In her 20s, Ryan remembers, she saw a Waldron mural depicting Robert E. Peary’s expedition to the North Pole hanging in the basement of the old City Café, which is now Tully O’Reilly’s, at 1 Pearl St. The painting originally had been installed in the former Rahar’s Hotel at 7 Old South St., where the official worldwide announcement that Peary had reached the North Pole was made by Herb Bridgman, a friend of Peary and an editor for the Brooklyn Bugle. Bridgman, who was visiting friends in the area, broke the news after getting the scoop from the explorer himself. The mural includes an image of Bridgman receiving word of the feat via telegram at the hotel desk and Perry’s team with sled dogs on the polar ice caps.
When Rahar’s closed, the mural was installed in the City Café, where it was mostly disregarded and had become a place where messages were posted for employees. Tully McColgan, owner of the downtown bar, gave the painting to Ryan who set about restoring it to its original colors and condition, including repainting snow that had yellowed, removing peeling paint, and fixing the hue of a sky that had turned from blue to green. She also repaired holes and damage to the surface.
While she retained all of Waldron’s brush strokes, Ryan stripped some of the discolored paint and glazed over it. After restoring the painting, Ryan arranged to hang it in Fitzwilly’s, in the back bar area, which is one of the stops on the tour.
Another stop will be Tully O’Reilly’s, where another of Waldron’s paintings, an 1840s street scene from early Northampton, hangs in the back. The painting includes an image of a woman pushing a baby in an old-fashioned carriage along Elm Street as a trolley car passes by. In the background stands St. Mary’s Church and a building that was once part of Smith College. Joan’s brother Michael, a lawyer, retired judge and former Northwestern District Attorney, said their father, the late Judge Luke Ryan, used to joke that he was the unseen baby in the carriage.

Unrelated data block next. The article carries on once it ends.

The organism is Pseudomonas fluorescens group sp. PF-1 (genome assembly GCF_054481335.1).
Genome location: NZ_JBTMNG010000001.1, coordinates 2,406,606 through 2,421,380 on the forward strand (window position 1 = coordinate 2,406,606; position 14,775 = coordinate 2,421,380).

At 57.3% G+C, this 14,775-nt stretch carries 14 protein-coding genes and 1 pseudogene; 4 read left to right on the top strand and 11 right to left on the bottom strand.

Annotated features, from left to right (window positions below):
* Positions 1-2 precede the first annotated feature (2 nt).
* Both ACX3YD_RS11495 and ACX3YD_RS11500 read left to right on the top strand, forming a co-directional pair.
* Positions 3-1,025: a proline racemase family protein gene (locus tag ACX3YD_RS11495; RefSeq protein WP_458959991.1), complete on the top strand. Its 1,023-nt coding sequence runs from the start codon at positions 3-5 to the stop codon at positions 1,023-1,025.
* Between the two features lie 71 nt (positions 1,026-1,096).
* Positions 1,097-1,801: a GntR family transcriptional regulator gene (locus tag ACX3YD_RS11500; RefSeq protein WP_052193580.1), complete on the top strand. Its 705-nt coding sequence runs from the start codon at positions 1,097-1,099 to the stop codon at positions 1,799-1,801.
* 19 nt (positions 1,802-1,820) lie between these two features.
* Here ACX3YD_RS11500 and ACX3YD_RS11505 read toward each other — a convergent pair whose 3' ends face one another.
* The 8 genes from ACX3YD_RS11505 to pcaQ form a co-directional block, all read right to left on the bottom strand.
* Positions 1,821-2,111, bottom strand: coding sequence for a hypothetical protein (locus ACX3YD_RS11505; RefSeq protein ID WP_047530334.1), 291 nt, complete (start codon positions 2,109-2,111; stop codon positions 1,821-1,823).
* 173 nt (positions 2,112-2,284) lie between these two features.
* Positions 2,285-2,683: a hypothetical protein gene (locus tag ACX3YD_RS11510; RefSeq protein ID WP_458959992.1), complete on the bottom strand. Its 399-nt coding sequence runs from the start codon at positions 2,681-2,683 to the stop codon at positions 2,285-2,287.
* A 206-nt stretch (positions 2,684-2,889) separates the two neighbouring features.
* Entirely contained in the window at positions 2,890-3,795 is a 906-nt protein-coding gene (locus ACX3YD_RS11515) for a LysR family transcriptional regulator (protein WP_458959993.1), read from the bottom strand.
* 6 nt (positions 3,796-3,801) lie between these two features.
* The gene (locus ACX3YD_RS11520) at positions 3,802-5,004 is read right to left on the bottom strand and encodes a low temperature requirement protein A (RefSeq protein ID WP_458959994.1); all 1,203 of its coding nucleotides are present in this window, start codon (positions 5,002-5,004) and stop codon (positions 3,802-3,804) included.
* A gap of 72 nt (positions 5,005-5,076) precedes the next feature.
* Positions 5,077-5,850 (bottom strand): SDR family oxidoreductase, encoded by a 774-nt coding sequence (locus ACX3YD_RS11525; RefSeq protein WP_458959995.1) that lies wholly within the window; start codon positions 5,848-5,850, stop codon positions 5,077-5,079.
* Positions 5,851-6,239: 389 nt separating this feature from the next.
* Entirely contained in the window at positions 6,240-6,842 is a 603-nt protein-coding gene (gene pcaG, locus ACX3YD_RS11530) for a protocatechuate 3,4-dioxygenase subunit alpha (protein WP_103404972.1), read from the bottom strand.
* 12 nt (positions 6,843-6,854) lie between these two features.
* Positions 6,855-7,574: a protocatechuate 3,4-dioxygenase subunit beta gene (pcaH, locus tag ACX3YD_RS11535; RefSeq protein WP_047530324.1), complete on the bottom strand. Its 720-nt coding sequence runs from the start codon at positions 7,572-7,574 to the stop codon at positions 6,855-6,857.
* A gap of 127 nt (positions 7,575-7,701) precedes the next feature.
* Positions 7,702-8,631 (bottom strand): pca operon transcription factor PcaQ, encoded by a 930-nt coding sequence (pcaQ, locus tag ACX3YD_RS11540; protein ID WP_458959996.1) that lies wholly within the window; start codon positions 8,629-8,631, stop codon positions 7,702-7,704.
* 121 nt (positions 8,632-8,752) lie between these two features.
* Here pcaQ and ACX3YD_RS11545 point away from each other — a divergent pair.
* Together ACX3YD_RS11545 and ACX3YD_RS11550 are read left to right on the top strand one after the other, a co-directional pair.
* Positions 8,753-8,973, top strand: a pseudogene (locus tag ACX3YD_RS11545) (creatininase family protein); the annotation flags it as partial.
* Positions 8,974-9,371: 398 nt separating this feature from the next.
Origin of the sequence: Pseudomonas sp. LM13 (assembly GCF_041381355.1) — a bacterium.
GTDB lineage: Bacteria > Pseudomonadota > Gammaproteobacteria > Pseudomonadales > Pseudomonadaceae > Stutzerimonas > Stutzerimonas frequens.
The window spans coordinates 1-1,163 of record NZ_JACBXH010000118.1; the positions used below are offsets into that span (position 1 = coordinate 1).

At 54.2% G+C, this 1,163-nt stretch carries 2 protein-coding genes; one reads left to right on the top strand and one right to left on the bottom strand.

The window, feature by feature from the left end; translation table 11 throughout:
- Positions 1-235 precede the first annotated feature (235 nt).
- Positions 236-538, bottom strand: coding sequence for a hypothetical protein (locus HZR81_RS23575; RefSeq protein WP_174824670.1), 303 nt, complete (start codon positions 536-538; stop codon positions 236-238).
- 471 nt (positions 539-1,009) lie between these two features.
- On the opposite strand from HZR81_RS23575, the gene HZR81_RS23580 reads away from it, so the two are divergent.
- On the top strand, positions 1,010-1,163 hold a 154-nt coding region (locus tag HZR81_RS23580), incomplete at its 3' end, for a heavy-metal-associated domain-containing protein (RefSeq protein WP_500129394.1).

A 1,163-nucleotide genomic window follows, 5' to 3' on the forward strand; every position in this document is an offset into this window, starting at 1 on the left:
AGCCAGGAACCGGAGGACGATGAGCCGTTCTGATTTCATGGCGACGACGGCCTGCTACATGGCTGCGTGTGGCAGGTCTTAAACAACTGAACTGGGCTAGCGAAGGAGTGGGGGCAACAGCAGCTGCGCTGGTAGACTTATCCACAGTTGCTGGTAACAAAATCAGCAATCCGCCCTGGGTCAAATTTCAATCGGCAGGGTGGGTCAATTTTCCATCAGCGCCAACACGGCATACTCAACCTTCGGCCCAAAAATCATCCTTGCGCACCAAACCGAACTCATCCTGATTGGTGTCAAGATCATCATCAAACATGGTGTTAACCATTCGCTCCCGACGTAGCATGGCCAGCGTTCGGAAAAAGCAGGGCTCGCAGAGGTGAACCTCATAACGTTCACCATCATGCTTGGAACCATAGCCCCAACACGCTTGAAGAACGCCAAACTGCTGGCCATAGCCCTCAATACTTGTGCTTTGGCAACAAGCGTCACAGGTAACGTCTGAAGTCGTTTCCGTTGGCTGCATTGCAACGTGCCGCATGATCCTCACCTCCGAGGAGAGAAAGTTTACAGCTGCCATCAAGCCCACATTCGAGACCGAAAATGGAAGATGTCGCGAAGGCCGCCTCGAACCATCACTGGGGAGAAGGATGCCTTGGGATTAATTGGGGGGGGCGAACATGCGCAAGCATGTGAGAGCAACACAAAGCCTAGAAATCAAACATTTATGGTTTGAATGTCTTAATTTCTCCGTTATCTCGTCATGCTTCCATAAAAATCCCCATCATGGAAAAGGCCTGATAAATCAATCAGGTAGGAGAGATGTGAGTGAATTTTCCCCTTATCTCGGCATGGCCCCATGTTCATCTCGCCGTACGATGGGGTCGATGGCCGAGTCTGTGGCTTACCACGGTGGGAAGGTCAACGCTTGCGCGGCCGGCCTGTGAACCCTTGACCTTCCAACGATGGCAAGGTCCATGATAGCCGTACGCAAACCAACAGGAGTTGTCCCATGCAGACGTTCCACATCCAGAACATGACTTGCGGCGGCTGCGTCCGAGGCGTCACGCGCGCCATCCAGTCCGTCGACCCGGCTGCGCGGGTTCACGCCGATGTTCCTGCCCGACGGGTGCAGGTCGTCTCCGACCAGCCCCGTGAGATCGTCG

Also on the tour is Joe’s Café at 33 Market St., where Waldron painted wall murals of images that have been described as either Mexican or Argentinian cowboys and peasants. Ryan said she suspects the paintings were drawn from Waldron’s figure studies as an art student in Mexico, but they may also be images gleaned from Argentina because the original owner’s wife was Argentinian. The owners of Joe’s Café hired Ryan to restore and mend the murals separately from the restoration work that was funded through the arts council. Ryan did not entirely repaint the images to their original colors, but cleaned them with acetone and mineral spirits to remove dirt, fixed cracks and holes, and sealed them.
Over the years, Waldron made many other paintings, including portraits that are in private collections, a triptych at Saint Mary of the Assumption Parish, and a portrait of Michael F. Curtain, after whom the Florence VFW is named. He also painted Italian street scenes in the 1950s that hung at the former Aqua Vitae restaurant in Hadley, all of which are now in a private collection.
Ryan says she expects her other siblings — Tony Ryan, a school administrator in Granby, Maureen Ryan-Wise, formerly a lawyer and now a librarian at Smith Vocational School, Ann Ryan, an assistant preschool teacher, and Mary Ryan O’Connell, a lawyer — will all be part of the tour. Ryan commissioned her son, Charles Reed, a Boston artist, to create an illustration of the Waldron Walk, which will be made into a poster to commemorate the event. The poster will be raffled off at the walk.
In addition, Ryan says, those relatives on the Cape who are in possession of Waldron’s WWII paintings say they are thrilled about the project.
“They think it’s wonderful because Jimmy Waldron did so much work, but he never really got a lot of recognition from the community, although he was able to support himself as an artist here.”
For more information about the event visit jamesmaddenwaldron.weebly.com or send an email Joan Ryan at email@example.com.